Preventing owners and highly compensated employees from abusing retirement plans’ tax benefits is one of the primary policy goals of the Employee Retirement Income Security Act. One way ERISA accomplishes this is grouping certain commonly owned business entities together as a single employer for plan testing. These rules are referred to as the Affiliated Service Group [hereinafter ASG] rules and Control Group rules.
Why are ASG and Control Group rules important?
The existence of an ASG or Control Group can greatly impact a plan. While designing a plan to accommodate the existence of an ASG or Control Group is straightforward, discovering that an existing plan is sponsored by a member of an ASG or Control Group often results in plan sponsors needing to make additional contributions to the plan and expanding plan participation.
As noted above, plan sponsors can easily avoid these costly penalties by using a plan designed to accommodate the existence of an ASG or Control Group, but to do this, a sponsor first needs to know what ASGs and Control Groups are. The rules governing these groups are complex. Because of this, the remainder of this article will focus exclusively on ASGs, while a companion article covers Control Groups.
What are Affiliated Service Groups?
At a basic level, Affiliated Service Groups are groups of companies that are connected via a commonly owned, service-oriented company and that provide services to one another. One common example is a group of independent medical practices who jointly own a scheduling company that provides these scheduling services to separate medical practices.
More specifically, an ASG must contain one or more First Service Organizations and at least one A-Organization or B-Organization. People often refer to these three organizations as FSOs, A-Orgs, and B-Orgs.
How does a company determine if it is a member of an ASG?
In order for a company to determine if it is part of an ASG, the company must determine if it or any other companies with a shared ownership interest are a FSO, A-Org, or B-Org. When conducting this analysis, it is important to note that the tests used to determine if a FSO, A-Org, or B-Org exists are heavily dependent on the facts and circumstances of each situation. That being said, applying the following flowcharts to each entity sharing some amount of common ownership is a good place to begin.
Step 1: Identify First Service Organizations (FSOs)
The first step of determining if an ASG exists, is to determine what, if any, entities tied to the plan sponsor are FSOs. This is because if none of the entities are a FSO, then an ASG does not exist.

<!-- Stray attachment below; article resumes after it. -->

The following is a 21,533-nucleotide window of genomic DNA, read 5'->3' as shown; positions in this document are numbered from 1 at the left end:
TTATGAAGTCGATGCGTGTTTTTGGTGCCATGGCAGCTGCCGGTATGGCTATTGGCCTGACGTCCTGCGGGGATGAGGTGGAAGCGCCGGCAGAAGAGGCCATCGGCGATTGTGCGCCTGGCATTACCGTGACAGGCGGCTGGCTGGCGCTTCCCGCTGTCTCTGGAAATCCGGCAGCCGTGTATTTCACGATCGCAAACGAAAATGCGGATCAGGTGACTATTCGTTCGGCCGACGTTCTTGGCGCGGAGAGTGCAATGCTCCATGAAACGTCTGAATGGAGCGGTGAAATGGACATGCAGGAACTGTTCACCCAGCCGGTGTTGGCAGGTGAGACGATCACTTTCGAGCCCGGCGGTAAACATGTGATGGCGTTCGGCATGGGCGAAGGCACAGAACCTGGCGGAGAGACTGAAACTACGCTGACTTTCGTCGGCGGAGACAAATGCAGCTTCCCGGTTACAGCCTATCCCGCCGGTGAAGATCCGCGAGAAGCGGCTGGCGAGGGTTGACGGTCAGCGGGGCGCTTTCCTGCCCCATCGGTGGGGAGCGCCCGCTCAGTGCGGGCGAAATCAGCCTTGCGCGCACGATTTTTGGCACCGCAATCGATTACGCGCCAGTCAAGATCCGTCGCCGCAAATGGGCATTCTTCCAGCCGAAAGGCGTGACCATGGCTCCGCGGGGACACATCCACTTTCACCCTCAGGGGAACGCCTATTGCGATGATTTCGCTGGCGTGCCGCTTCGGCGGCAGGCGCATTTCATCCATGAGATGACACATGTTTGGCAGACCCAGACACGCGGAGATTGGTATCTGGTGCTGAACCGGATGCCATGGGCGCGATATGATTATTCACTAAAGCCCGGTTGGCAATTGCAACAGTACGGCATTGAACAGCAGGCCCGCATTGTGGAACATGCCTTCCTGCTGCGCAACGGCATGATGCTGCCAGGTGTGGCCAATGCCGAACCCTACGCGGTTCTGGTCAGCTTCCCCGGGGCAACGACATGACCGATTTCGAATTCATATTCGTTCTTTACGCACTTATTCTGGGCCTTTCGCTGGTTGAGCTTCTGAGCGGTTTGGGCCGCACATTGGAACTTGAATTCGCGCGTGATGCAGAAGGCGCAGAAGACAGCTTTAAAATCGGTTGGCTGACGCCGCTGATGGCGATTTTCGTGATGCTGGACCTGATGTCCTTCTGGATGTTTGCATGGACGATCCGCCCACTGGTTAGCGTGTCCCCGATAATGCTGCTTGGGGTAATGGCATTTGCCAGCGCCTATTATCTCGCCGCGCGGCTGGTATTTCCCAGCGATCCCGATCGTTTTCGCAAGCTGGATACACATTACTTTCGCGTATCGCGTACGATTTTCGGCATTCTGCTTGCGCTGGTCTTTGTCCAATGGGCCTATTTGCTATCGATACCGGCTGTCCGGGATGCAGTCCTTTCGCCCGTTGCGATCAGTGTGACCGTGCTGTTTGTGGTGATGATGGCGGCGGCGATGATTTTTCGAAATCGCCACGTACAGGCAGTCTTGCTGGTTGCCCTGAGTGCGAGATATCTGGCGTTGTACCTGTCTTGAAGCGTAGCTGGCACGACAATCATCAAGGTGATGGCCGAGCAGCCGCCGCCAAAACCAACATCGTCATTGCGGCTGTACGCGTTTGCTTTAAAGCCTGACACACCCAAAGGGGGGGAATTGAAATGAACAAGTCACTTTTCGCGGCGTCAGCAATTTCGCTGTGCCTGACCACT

Step 2(A): Identify A-Organizations (A-Orgs)
If an FSO is identified in step 1, then analysis moves to step 2(A): identifying all A-Orgs.
Step 2(B): Identify B-Organizations (B-Orgs)
Regardless of step 2(A)’s results, if step 1 identifies a FSO, then analysis should continue to step 2(B): identifying all B-Orgs.
Step 3: Mapping the ASG
After all of the FSOs, A-Orgs, and B-Orgs are identified, they must be sorted into Affiliated Service Groups. When doing this, it is helpful to remember that an ASG only exists if there are
- One or more FSOs and
- One or more A-Orgs or B-Orgs
This means that when there is no FSO then there is no ASG. Likewise, if no A-Orgs or B-Orgs exists, then there is no ASG.
To illustrate, consider the earlier example involving independently owned medical practices that use a jointly owned scheduling company. In this example, each of the independent practices is a FSO and the jointly owned scheduling company could be an A-Org.
As you can see, the only thing holding the group together is their shared connection to the scheduling company. If that entity did not exist, or if the practices did not jointly own the scheduling company, then the ASG would not exist.
The above example follows a clean hub and spoke model, but ASG groups are not always this clean. Things can become complicated if one of the “spokes” is part of its own ASG. This is because the rules require all overlapping ASGs to be linked together. For example, assume Medical Practice 5 jointly owns a human resources company with a private investment group, and assume both outsource human resources to the HR company.
In this example, Medical Practice 5, the HR company, and the private investment group would normally form their own ASG, as would the five medical practices and the scheduling company; however, because Medical Practice 5 is a member of both ASGs, federal law considers all eight employers to be a single employer for testing purposes. This means any plan sponsored by one of these eight companies would need to account for the other seven entities’ employees when conducting year-end testing.
Check out our next article: Identifying Related Employers: Part I – Affiliated Service Groups